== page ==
To my ears, Harris’ intermixture of times and cultures echoes very strongly Wallace’s discussion of the influence of English on native Surinamese languages. Wallace notes that although England possessed Suriname for less than 15 years, “a quarter century after English withdrawal, a shipwrecked Dutch sailor encountering slaves in Surinam assumed them to be speaking English”; and that in the language spoken in Suriname today, the “terms kosi and bosi derive from the English cuss (cuss, curse) and buss (a kiss; a smack): terms more current in the English of Behn’s time – and to their social use in Surinam – than to our own” (241). We can see here the same jumble of space, place and time that Harris describes, languages and peoples and cultures all out of time. And here, of course, we come back to an age-old debate at In the Middle – the nature of time.
We’ve covered this before, but let me close by saying that Wallace and Harris together have combined to give me a new image of thinking time to myself, if they have not yet led me to a single coherent term to describe the phenomenon. The felicities of life played a part here too: just before reading Wallace and re-reading Harris I was re-reading some of the writings of Albert Einstein, and one sentence in particular struck me again: “The only reason for time is so everything doesn’t happen at once.” The image that grew out of this sentence, for me, was that of time as a ball. Within that ball is the sum of all experience on this planet (choose whatever beginning point you will). All of it is contained within the ball. As more people are born, as more stuff happens, as more human experience accumulates, that ball expands. But there is no straight line, only all human experience swirling around within that ball, each aspect touching and jostling against the others and affecting them in ways we can’t ever know. We make the obvious connections and call those time; so that, as Einstein put it, everything doesn’t happen at once. But those connections don’t account for the refusal of history to be ultimately and finally linear. In that ball, 1341 can touch 1941 as easily as it can touch the advent of the Middle Passage, or the fall of
The last example refers to David Dabydeen, a writer with whom both Wallace in this book, and I in mine, conclude. He is in a way the perfect representation of this notion of time. In the first place, he’s obsessed with medieval English literature, and it shows up throughout his novels and poetry. Secondly, Middle English literature led him not only to write in the first place, but to write specifically in the way that he does; his encounters with the medieval alliterative tradition, and its refusal of the Chaucerian and Chancery traditions, led to his own alternative and subversive uses of English, the very language which was for so long a part of the structure of domination which sought to determine his homeland and the identities formed there. And if his is a writing which, as Wallace puts it, “belongs neither here nor there, England or Guyana,” then it is also a poetics which belongs neither now or then, for it is undoubtedly infused with resonances not only of the modern and the medieval, but of all the times and spaces inbetween, and before and after. In this regard, I’ve identified the two words with which I disagree most in this book. Wallace writes that postcolonial theory considers texts and voices with “medieval, unmodern” ways of thinking. As I have argued here, elsewhere, and on this blog before, those two words do not automatically go together, for much that we consider modern is quite medieval, and vice versa.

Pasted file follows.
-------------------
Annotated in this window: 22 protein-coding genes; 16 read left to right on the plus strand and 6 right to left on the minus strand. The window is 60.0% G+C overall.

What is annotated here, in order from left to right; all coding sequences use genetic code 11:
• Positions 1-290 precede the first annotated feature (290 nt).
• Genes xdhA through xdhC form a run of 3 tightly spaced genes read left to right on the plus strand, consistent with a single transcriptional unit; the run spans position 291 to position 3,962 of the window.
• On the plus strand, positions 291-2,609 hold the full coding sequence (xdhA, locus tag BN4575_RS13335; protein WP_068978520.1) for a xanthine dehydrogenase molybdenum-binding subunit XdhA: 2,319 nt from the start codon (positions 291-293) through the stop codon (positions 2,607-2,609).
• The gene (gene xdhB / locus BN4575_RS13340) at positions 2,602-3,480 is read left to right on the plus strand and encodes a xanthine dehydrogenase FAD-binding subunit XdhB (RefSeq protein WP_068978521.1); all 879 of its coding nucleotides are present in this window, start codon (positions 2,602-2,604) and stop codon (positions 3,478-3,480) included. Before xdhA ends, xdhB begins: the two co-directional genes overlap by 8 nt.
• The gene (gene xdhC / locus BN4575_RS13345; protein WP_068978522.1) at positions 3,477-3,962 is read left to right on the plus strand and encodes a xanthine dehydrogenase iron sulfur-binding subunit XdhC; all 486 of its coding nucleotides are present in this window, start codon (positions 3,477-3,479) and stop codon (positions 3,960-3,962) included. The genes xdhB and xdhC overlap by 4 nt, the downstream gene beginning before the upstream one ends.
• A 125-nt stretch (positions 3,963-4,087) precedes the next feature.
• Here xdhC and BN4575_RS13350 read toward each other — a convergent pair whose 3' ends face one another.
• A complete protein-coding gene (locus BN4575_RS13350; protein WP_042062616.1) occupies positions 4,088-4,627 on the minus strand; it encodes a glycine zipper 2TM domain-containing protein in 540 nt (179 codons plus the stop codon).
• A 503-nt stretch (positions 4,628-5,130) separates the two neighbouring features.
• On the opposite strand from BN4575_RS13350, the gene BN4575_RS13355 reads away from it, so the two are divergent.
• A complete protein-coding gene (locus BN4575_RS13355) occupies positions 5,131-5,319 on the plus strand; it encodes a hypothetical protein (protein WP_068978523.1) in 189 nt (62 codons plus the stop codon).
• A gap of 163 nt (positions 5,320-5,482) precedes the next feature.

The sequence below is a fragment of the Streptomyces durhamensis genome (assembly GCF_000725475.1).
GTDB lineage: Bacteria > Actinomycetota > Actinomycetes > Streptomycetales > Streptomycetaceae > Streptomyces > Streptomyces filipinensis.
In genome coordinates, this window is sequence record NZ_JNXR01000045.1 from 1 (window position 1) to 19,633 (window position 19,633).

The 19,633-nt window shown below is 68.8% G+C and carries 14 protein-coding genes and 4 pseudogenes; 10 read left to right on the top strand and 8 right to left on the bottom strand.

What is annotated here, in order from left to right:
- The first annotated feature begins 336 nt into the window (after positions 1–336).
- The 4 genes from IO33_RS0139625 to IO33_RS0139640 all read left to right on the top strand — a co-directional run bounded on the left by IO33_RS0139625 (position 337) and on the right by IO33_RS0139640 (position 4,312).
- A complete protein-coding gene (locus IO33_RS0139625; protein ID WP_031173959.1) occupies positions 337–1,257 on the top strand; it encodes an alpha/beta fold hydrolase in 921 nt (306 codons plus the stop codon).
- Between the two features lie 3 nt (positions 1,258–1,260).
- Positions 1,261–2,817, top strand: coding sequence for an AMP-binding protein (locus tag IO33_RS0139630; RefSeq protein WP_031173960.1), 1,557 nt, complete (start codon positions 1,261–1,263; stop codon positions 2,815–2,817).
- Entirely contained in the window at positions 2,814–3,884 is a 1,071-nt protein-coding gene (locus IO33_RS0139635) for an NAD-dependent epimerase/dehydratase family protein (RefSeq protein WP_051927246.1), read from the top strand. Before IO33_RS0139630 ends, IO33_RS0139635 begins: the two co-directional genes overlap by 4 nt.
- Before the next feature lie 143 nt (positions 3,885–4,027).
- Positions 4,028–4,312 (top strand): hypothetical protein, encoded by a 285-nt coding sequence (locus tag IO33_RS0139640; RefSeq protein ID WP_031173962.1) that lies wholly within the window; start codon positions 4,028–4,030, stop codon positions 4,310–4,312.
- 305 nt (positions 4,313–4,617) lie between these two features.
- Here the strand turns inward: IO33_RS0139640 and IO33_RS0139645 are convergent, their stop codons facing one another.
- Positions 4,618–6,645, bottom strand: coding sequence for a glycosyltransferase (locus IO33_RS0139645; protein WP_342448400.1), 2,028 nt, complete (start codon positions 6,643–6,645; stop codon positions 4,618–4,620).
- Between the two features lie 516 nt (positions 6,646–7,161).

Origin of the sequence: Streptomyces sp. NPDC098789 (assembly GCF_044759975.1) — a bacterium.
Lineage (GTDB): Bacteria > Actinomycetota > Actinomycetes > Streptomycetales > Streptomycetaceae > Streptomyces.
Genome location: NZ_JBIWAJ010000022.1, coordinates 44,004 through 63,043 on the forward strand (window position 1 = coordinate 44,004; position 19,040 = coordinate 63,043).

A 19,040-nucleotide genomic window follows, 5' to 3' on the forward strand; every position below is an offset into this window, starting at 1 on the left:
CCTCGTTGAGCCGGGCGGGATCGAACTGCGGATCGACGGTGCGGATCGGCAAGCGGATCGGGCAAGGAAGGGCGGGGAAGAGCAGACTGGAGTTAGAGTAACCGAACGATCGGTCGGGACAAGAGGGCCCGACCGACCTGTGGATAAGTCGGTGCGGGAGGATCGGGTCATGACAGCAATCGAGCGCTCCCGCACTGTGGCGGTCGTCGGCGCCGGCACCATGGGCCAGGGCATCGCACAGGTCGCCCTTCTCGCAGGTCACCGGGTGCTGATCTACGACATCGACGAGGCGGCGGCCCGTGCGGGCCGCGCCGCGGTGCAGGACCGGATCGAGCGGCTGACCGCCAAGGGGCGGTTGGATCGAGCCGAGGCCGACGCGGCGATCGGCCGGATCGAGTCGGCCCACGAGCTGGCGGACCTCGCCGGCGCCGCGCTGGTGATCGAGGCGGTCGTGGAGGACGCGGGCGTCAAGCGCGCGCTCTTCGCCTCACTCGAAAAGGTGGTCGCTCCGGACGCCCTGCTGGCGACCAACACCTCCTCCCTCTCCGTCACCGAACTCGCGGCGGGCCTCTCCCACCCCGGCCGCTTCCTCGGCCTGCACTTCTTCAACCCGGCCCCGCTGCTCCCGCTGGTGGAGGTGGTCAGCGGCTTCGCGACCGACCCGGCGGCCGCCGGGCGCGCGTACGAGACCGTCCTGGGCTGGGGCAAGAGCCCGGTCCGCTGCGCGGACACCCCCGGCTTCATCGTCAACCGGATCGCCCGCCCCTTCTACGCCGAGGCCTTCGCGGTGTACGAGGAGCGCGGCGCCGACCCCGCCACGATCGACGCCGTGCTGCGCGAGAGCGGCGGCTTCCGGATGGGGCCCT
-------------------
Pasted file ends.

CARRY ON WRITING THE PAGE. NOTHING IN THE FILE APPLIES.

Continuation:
I would like to end, then, with what has always been my personal punctum: “a sign or detail in a visual field provoking some deep – yet highly subjective – sense of connectedness with people of the past” (Wallace 2). It is a combination of two images taken from Dabydeen’s work- the image of an old snuff box, obviously colonial, found on the beach, and the sea itself onto which the beach opened. My great-grandmother had several such colonial relics around her house, and as a child I often admired their beauty (hers was a curious mirroring of the colonial tendency towards “the randomly assembled bric-a-brac of empire” (Wallace 279)). Far from being symbols to me of a wealthy and brutal regime, as I grew older they came to represent to me a common humanity – that these people who did such terrible things should share a sense of beauty with people who had endured such harshness (and believe me, my great-grandmother’s generation did). I feel the same way when I look at ancient Egyptian and Roman jewelry; that people of all times (or all around that expanding ball) care to make their things beautiful seems to me to say something more profound about humanity than all the horrors of war and colonialism. The second image, the sea, is the ultimate punctum: the sea encompasses and flows among all places and times – there are pieces in it of slave ships and slaves, medieval and antique treasures and modern toxic chemicals and sailboats. It carried the English and Caribs to the
We would never dream of trying to name each particle of the sea, the way we do each particle of time. To quote Wallace, the approach to time described here forces us “to acknowledge ourselves peripheral to a cultural unfolding whose complexity and historical depth escape our grasp” (283). Perhaps it is only by finally conceding our marginality to time, rather than our control over it, that we can begin to fully realize all the things that time has to reveal to us.